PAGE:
I have been working on a first draft of a theological science fiction novel. I am about 1/4 of the way done. I have an idea for how it is supposed to end, plus much insight into the middle point (but not totally fleshed out). However, I am having issues getting from the first plot point to the middle point (because I need the middle point to define backstory for earlier in the draft). Plus, I have no ideas how to get from the middle point to the ending. I have about 33,000 words written so far. I am wondering how to plan the work going forward, namely: does it make sense to split the effort into two novels? And, if so, do you completely plan the first novel before moving on to the sequel, or does content in the sequel need to be developed much further to facilitate writing the first novel?

Also, in other words, does it make sense to reverse outline the original book from ending to beginning, or just make the midpoint the endpoint of a first book, and reverse outline from there? See https://www.helpingwritersbecomeauthors.com/should-you-outline-backwards/.


1 Answer 1


Logical End Point:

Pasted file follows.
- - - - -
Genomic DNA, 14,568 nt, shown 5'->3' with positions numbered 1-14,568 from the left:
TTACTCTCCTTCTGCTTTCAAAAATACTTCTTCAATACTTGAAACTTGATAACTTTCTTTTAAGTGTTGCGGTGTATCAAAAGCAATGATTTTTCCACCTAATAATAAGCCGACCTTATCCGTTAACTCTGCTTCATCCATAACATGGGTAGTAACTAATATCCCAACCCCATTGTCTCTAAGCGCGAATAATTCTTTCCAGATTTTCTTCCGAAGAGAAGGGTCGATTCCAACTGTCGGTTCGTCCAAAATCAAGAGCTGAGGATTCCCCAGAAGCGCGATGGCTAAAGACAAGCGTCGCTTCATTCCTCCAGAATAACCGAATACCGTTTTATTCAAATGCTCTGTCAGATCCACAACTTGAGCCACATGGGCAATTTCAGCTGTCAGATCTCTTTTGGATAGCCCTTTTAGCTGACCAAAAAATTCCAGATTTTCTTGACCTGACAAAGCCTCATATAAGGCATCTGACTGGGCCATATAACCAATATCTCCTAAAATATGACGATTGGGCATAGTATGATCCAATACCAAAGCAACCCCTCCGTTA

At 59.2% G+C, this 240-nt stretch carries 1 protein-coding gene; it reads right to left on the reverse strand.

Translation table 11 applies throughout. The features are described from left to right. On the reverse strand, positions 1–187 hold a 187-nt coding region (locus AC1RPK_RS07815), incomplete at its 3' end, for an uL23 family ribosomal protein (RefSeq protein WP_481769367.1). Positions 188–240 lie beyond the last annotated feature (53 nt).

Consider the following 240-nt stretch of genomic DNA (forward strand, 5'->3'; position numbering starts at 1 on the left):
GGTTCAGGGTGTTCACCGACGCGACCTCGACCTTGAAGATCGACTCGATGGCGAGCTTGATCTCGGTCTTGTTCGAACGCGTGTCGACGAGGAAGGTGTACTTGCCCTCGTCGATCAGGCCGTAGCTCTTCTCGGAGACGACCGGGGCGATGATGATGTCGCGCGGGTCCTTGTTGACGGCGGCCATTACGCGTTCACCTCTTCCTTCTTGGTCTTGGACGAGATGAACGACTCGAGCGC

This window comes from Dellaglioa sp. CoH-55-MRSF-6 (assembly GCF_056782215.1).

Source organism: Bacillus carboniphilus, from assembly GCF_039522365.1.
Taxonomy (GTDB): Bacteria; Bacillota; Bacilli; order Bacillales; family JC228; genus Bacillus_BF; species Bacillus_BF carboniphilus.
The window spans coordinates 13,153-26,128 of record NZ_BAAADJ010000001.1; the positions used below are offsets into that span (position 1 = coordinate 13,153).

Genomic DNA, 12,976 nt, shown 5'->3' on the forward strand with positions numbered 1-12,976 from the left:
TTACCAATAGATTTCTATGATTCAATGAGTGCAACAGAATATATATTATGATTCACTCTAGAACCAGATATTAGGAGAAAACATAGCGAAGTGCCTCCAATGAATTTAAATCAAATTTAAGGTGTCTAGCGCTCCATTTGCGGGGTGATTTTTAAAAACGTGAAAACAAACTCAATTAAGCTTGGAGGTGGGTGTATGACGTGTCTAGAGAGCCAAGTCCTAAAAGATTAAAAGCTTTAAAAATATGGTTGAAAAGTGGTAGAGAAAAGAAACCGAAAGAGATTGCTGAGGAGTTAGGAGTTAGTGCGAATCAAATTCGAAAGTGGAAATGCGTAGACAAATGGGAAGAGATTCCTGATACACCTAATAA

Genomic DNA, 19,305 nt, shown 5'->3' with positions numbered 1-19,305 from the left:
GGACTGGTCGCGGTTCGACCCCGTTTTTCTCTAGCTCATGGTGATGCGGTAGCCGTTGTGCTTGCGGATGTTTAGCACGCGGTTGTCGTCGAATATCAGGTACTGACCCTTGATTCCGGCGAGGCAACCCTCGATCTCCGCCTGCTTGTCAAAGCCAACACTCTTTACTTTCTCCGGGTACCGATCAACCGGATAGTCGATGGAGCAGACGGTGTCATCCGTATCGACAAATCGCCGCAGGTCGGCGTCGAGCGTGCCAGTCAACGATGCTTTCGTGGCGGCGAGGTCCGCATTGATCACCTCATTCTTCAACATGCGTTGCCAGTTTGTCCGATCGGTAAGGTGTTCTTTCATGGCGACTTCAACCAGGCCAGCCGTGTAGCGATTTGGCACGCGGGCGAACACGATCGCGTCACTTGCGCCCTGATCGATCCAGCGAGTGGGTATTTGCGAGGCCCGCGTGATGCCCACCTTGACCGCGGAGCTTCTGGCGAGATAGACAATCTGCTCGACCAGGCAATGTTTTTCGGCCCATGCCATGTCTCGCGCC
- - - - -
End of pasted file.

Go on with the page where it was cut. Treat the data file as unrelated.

This can work either way, but the key is to end the first story at a good, logical spot so it can exist as its own book, not just “the first part of the whole story.” As a reader, I hate when an author has a series, and the story ends leaving me with no resolution. You are never sure a second book will even get published.

I had a similar problem, although I had written the whole thing first. My beta readers felt it should be broken into parts so the individual ideas could stand up on their own. I found a logical point where I could have a complete story (including climax), thus breaking the story into manageable parts.

But this fortunately exposed a weakness in the story. The first half was slow, and while it supported the final end, it needed to come to life on its own. I added 40 pages of new content and the whole thing took on new complexity.

So you don’t need to have every detail finalized, although it would be helpful to tie all the parts together. But publishers may not know if a sequel of yours will sell, and other authors have told me it’s more publishable to have a story that can function as a standalone-but-intended-as-a-series book.

I would want the outline of the whole thing, because I love tying all the parts of a story together, and it makes for smoother world building. Or you can keep writing and plan to break it up later (but be prepared for revisions).

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